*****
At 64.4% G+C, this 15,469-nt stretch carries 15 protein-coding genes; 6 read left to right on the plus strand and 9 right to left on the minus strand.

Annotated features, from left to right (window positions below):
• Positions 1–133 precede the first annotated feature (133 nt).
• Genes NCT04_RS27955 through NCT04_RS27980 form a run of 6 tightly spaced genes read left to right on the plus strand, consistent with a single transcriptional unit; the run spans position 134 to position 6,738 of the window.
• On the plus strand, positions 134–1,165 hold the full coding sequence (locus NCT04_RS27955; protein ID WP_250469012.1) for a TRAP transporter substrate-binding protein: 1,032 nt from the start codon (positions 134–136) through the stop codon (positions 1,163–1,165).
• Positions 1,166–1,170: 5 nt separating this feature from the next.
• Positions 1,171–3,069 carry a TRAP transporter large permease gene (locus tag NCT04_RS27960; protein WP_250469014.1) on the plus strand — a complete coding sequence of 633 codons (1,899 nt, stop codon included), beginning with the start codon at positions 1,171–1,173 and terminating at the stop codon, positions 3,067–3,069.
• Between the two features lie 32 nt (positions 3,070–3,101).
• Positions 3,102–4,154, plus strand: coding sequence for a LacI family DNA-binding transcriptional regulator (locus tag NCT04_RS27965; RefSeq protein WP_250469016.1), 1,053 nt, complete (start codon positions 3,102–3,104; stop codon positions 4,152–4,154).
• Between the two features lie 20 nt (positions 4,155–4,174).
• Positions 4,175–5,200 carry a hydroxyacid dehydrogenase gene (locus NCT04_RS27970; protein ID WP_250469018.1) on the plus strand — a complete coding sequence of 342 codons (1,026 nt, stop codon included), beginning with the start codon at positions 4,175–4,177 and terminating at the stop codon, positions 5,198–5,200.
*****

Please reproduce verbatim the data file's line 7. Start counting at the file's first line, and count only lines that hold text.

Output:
• Positions 1,171–3,069 carry a TRAP transporter large permease gene (locus tag NCT04_RS27960; protein WP_250469014.1) on the plus strand — a complete coding sequence of 633 codons (1,899 nt, stop codon included), beginning with the start codon at positions 1,171–1,173 and terminating at the stop codon, positions 3,067–3,069.